Horton Avenue in Riverhead on April 6, 2010, a week...

Horton Avenue in Riverhead on April 6, 2010, a week after a storm dumped over 5 inches of rain in the area. Credit: Newsday/James Carbone

When it rains, it floods. That's a sad fact of life for low-lying parts of Long Island, brought to mind last week by torrential rains that flooded basements everywhere.

But for residents of Horton Avenue in Riverhead, skies cleared recently with the good news that they would finally benefit from millions of dollars in federal relief for flooding that had devastated their neighborhood in March 2010.

The Federal Emergency Management Agency has reversed an earlier decision denying aid to them. Thanks to persistent appeals by Rep. Tim Bishop (D-Southampton), FEMA plans to award $3.6 million to assist the struggling homeowners, enabling state and local authorities to buy and demolish a dozen affected properties on the street.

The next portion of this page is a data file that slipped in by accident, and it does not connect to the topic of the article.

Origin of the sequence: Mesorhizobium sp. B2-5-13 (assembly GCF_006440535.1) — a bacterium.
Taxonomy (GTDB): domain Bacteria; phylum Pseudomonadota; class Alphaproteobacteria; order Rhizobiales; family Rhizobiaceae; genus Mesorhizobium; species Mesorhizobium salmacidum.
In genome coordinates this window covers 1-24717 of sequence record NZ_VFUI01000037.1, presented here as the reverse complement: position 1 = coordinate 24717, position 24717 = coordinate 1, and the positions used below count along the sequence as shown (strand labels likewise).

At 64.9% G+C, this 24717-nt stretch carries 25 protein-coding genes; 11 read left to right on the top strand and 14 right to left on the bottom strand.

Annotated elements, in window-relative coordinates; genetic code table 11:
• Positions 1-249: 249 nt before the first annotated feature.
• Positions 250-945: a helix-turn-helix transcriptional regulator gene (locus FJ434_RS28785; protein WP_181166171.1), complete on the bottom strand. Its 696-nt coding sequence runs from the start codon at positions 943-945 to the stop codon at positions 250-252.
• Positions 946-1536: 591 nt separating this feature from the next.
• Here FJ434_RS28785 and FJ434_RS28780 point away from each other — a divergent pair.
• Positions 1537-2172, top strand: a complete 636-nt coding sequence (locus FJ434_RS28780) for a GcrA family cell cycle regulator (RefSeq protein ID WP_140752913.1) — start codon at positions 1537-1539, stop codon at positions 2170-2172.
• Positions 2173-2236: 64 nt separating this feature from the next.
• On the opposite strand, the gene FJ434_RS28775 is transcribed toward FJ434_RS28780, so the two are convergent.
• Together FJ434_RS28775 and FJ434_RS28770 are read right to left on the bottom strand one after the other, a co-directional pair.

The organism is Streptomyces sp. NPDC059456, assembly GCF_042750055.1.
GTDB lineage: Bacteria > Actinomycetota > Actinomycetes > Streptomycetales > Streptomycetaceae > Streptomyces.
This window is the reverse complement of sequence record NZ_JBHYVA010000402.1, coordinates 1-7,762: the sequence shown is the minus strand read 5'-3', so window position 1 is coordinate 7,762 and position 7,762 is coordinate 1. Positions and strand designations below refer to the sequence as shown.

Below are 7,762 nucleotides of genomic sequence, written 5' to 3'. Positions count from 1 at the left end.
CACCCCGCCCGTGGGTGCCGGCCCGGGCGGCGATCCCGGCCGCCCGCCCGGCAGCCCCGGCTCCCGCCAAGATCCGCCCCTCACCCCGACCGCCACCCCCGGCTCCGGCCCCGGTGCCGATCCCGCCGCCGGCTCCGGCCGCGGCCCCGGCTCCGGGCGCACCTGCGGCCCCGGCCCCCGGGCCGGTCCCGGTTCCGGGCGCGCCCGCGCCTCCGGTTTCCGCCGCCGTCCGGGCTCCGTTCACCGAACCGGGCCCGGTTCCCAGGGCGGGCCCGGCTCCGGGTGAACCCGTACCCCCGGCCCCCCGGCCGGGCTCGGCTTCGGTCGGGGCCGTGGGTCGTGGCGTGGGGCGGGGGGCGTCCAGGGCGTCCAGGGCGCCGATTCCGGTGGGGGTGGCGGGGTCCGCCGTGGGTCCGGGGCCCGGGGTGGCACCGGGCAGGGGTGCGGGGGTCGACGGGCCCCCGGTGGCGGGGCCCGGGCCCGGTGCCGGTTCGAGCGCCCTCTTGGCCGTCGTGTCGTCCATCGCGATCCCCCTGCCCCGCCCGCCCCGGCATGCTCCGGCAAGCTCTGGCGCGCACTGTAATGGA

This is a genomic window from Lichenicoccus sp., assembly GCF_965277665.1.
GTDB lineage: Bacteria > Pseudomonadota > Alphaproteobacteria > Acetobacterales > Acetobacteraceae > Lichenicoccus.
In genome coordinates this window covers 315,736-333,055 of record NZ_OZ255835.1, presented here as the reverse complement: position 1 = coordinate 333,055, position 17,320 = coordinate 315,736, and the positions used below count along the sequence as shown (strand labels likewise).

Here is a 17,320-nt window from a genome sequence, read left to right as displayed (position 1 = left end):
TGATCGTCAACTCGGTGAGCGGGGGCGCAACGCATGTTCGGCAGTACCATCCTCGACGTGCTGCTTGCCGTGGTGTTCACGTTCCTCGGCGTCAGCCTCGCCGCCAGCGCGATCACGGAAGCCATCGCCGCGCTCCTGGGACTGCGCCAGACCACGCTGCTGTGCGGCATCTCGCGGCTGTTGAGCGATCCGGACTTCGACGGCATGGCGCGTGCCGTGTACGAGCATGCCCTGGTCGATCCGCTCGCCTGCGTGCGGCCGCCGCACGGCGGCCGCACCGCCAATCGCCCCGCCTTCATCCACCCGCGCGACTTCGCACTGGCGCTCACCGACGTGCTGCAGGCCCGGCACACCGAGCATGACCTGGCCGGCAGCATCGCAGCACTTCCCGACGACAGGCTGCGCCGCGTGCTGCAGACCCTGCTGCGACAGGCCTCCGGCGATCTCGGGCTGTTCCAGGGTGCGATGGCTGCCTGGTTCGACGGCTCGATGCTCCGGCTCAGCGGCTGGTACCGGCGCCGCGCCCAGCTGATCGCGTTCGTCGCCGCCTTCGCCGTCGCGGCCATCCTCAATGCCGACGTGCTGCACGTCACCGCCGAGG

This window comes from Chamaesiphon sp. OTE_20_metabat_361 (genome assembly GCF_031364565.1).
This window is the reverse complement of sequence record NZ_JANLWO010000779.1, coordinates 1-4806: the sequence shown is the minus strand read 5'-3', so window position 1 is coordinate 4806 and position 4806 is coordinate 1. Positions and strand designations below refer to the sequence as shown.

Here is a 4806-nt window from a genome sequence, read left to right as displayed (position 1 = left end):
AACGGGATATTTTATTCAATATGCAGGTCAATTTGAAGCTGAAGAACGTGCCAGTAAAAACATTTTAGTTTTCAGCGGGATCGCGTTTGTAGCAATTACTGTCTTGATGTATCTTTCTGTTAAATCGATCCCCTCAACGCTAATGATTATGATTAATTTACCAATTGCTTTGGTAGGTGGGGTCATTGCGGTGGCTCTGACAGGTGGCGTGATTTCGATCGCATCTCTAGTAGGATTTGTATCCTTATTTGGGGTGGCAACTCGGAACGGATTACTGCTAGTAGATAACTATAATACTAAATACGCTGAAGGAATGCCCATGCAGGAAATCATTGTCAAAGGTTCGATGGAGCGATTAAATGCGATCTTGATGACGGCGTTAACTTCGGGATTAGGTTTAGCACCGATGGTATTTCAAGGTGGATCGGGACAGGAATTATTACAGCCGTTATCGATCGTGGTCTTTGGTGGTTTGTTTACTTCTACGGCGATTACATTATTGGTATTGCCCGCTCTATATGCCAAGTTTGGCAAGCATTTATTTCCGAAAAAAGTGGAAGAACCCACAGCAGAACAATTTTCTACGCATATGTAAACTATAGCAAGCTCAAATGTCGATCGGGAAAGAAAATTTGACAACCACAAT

Meanwhile, the Long Island Housing Partnership confirmed that it plans to build affordable homes nearby, some to be set aside for those who are losing their homes. What's truly commendable is how the Riverhead community was joined by county, state and federal officials in supporting these families, ably led by Linda Hobson, a social worker who also was displaced by the flood.

Even while prospects of federal aid seemed remote, church groups and local businesses raised money to help these residents rebuild, and carry on their fight. High school students sold Horton Avenue T-shirts they designed.

A community came together to help neighbors determined to stay together, at last brightening the skies over Horton Avenue.

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